Last week, my class discussed Frost's poem "Nothing Gold Can Stay." I'm in this forest at a unique time of year. Maybe I can capture, in a small way, the beginning of this golden season. It will not last.

Distances - Enchanted Valley Trail
A Trail Story Told Many Times
After taking my time on the Pony Bridge, I found a beautiful spot to camp on a bank overlooking the Quinault. I'm living with the sound of water in seemingly all directions. It's easy to dream in these places because there is life patient and impatient - the trees and the river. Good night...


Tent Configuration - Pony Bridge Camp
View Dining (Foam Core Pad Over Bear Can) - Pony Bridge Camp

Wednesday, April 6, 2016

Enchanted Valley, Olympic National Park - April 6, 2016

Sand Hoodoos - Quinault River Bank - April 6, 2016
I hiked approximately eleven miles today into the Enchanted Valley. Boy, were there a number of trees down over the trail. I'd say that I had to skirt twenty or more. Also, just past O'Neil Creek, one hundred yards of trail has disappeared into the Quinault. At one point, I decided to wade a short distance rather than hoof it up a steep sidehill. The park service has some work to do to open this route up. The new trail will need to be cleared high above the river. Summer work for young people contemplating their future? What better way than to place them outdoors. Of course, detours add incredible interest to hiking as well as life.

Enchanted Valley Footbridge
I'm composing this while sitting on my bear can in camp, facing the old chalet. Surprisingly, there is a bear just to the left of the building. I yelled out to him, we made eye contact and he went right back to feeding. I'm lower on the food chain right now and don't want a confrontation. I could scare him off if I wanted to, but it's enjoyable being in such close proximity to unchecked wilderness.



Elk Thoroughfare
Earlier today, I saw about five elk working their way through the forest just shy of O'Neil Creek. Later, a large branch snapped in front of me. My eyes focused just in time to see the first black bear of the trip crashing through the brush to get away. He was more timid than the one in camp. Maybe I just startled him.

Sighting the Chalet - Enchanted Valley - April 6, 2016
The old chalet is all boarded up. I had hoped that part of the building would be accessible. It has been moved off its original foundation and away from the riverbank. It would certainly be special if someone fixed it up and started offering services to hikers in the backcountry. It seems like there would be a grand volunteer opportunity here. I would certainly consider a three-week stint over the summer.

Chalet History - Enchanted Valley
It was good for me to come out here by myself. I'm currently fifteen miles from my car and haven't seen a single human being yet. I do enjoy spending time in my own head, but, honestly, I prefer a shared experience.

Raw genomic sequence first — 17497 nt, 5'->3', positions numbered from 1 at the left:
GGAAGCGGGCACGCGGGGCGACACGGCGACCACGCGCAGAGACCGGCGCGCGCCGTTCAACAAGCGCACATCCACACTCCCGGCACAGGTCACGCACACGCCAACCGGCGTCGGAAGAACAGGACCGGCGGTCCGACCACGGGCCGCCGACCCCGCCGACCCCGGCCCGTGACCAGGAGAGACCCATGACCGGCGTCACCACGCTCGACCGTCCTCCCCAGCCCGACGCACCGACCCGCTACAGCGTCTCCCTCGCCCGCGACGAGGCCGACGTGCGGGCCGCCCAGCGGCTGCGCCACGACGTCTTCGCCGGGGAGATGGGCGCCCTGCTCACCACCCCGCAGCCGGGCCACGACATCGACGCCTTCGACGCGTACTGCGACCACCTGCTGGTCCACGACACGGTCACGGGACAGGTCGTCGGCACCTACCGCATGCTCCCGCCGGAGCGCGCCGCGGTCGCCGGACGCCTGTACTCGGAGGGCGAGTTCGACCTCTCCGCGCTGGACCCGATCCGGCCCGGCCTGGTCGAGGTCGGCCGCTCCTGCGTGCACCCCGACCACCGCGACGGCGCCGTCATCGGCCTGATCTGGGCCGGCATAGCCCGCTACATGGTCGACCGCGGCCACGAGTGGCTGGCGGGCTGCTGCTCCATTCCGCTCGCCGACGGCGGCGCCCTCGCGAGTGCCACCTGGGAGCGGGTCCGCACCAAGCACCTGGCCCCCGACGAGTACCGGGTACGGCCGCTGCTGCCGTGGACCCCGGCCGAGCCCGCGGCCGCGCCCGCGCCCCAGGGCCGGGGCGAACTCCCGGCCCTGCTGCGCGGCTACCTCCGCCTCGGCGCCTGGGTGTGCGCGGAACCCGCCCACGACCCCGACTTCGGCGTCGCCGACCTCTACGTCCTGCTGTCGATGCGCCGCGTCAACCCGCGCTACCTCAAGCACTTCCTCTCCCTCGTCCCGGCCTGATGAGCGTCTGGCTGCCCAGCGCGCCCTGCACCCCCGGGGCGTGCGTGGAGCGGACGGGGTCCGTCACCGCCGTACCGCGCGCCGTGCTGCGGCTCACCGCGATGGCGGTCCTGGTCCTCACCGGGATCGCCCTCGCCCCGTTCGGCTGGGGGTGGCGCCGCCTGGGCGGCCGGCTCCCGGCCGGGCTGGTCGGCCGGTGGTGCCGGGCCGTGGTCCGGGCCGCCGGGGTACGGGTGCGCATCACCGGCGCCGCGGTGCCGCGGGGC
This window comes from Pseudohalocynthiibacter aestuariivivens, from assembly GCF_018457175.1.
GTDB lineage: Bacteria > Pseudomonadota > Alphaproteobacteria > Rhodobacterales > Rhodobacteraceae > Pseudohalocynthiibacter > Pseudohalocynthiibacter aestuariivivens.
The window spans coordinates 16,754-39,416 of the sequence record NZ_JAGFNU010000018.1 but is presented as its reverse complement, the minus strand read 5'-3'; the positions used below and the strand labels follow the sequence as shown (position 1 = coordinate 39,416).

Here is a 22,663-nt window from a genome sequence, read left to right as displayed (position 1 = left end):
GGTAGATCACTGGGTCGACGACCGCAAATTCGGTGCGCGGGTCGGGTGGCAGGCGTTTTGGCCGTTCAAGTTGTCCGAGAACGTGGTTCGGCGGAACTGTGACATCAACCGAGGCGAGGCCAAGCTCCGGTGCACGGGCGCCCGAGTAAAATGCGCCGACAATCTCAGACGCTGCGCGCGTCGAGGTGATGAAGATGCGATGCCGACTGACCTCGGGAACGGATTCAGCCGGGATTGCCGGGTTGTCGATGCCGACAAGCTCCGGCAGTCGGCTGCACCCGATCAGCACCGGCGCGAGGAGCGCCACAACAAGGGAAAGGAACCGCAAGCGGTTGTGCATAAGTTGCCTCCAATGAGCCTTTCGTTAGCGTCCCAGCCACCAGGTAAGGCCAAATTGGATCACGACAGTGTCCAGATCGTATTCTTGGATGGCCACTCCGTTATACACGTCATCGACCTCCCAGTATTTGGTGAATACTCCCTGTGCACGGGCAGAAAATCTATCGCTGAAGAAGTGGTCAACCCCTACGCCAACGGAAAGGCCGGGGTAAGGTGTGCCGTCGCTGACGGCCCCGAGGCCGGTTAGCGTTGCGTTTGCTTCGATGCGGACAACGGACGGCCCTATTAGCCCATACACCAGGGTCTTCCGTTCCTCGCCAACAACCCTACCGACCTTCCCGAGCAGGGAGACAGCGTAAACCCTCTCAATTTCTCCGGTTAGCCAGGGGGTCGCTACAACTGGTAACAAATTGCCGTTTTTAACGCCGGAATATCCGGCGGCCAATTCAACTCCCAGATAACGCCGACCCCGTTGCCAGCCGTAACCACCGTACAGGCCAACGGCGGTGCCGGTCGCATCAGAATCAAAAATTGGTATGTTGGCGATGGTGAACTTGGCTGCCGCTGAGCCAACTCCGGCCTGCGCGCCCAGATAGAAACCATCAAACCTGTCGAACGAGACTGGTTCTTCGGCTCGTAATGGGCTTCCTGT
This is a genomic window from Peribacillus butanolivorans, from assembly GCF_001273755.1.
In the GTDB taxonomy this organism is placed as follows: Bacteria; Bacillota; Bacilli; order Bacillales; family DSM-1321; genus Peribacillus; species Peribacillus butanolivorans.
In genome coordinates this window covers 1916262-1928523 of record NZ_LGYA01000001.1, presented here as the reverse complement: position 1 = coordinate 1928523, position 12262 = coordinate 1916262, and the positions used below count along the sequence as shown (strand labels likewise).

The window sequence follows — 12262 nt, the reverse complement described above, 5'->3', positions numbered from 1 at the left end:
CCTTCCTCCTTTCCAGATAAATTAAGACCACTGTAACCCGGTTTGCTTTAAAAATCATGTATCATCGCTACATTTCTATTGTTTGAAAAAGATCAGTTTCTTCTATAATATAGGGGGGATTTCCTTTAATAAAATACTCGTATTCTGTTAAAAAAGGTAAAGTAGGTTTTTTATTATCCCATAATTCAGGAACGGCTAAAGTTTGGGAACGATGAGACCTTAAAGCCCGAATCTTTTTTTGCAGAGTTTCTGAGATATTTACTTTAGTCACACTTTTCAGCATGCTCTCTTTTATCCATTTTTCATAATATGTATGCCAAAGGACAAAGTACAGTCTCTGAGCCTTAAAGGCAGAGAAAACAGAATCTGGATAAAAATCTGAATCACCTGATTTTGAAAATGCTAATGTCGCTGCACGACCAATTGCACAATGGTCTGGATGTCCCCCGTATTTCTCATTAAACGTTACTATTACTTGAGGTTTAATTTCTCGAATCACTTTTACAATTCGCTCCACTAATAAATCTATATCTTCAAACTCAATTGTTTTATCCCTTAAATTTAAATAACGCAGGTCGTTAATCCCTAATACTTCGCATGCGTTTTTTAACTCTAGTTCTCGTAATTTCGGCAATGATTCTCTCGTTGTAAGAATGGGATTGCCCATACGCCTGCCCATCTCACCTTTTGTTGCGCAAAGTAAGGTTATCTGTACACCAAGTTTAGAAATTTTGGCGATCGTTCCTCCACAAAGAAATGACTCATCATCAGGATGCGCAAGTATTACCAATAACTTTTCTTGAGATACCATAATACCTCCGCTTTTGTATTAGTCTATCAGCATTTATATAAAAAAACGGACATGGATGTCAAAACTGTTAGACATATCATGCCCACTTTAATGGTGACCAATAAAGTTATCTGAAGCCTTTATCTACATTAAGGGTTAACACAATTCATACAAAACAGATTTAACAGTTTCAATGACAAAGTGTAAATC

Tenting in the Valley - April 6, 2016

Tuesday, April 5, 2016

Quinault River Hike, Olympic National Park - April 7, 2016

Close-Up - Enchanted Valley Chalet - April 7, 2016
I called it a night around eight o'clock. Of course, I was wide awake at around two. Crashing early in the evening can mean confronting reality in the moonlight. I opened my tent and stepped out under the stars. Insight into the immensity of our situation draws people together.

Climbing back inside my tent, I started thinking about what the next day would bring. I began tossing around the idea of hiking the fifteen miles back to the car. I knew that the weather would be pleasant, and I was aware of all of the obstacles. I fell back asleep with that in mind.

I woke with the idea that I'd pace myself and evaluate how I felt at each campsite. I didn't feel rushed, just excited to get moving. I packed my belongings and took several photos before leaving the valley. Will I return?

Around the Pyrites Creek camp, I encountered the musky odor of elk. Sure enough, a large herd had their eyes open to me as I came into view from behind a tree. Due to my desire to get video footage, they moved out quickly. Although I captured a short clip that I can upload to YouTube, was it worth it? It is a reminder that my intentions were taken as hostile by a large group.


I encountered a hiker just before the trail washout northeast of O'Neil Creek. He had met two other backpackers earlier who told him that the Enchanted Valley was closed due to the slide. They obviously didn't want to bushwhack too far off-trail.

Working My Way Down the Hill - Lost Portion of Quinault River Trail - April 7, 2016
Later, I met a father and son close to the Pony Bridge. They were headed to the O'Neil campsite. The young man looked to be about middle school age. It was heartening to see the two struggling along together. The trip will be remembered with fondness.

Feeling strong when I walked over the Pony Bridge, I decided to walk the final four-and-a-half miles to my car. I was, to be sure, tired but satisfied when I caught a glimpse of it. If every day could be this fulfilling...